Virginia Auto Dealer, Sheriff, Community College Team Up To Train Jail Inmates As Auto Technicians
NEW PROGRAM TO HELP ANSWER NATIONWIDE SHORTAGE OF AUTO MECHANICS, HELP PUT BRAKES ON LOCAL CRIME
A Virginia automotive dealer is joining with a local sheriff and community college to train non-violent offenders in the Norfolk City Jail as automotive technicians.
Dennis Ellmer, president of Priority Automotive, believes the new Priority Technical Training Center can help put a stop to the revolving door at the Norfolk City Jail while helping his 21 auto dealerships in Virginia and North Carolina answer a nationwide shortage of auto technicians.
"This may seem like an unlikely partnership, but it just makes perfect sense," said Priority Automotive President Dennis Ellmer, who was joined by Virginia Gov. Ralph Northam during a formal dedication ceremony on Thursday, September 27. "Teaching non-violent offenders to make a good honest living is good for our communities, good for our law enforcement agencies, and good for Priority Automotive."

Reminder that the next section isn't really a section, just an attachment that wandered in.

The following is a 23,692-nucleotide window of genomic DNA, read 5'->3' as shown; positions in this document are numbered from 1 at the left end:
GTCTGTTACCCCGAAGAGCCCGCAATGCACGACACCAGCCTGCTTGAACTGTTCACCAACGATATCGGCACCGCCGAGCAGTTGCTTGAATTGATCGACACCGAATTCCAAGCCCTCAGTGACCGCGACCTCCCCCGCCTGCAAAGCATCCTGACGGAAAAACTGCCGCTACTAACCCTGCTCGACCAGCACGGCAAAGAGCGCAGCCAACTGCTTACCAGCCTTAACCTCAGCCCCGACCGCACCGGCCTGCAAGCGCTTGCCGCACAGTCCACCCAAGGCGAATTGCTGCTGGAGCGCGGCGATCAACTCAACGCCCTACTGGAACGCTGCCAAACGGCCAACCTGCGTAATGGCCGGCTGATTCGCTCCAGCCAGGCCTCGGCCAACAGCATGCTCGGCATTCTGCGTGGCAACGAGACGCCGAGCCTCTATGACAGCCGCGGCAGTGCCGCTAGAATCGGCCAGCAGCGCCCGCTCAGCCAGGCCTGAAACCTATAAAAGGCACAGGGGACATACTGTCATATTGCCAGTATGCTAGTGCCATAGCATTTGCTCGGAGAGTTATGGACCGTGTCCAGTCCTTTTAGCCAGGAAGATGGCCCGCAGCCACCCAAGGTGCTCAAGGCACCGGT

Built and funded entirely by Priority Automotive, the new training center features 12 repair bays, and will train 15 non-violent offenders for careers in automotive repair through a 2-year certified program offered by Tidewater Community College.
Ellmer said he got the idea during a trip to Fiji, where he met a tour guide who earned a tourism degree while incarcerated in a local jail.
Priority is paying 100% of the trainees' tuition, and will offer each trainee a full-time job with benefits once they finish the two-year program.
Norfolk Sheriff Joe Baron said it costs Norfolk taxpayers an average of $26,000 to house a single offender for one year.
"What we know is over 96% of our offenders are coming back to our community," Baron said. "We also know former offenders are less likely to return to jail if they have gainful employment at the time of their release. By funding the cost to build the center and pay the trainees' tuition, what Priority is doing here is nothing short of life changing for these inmates and great for the community."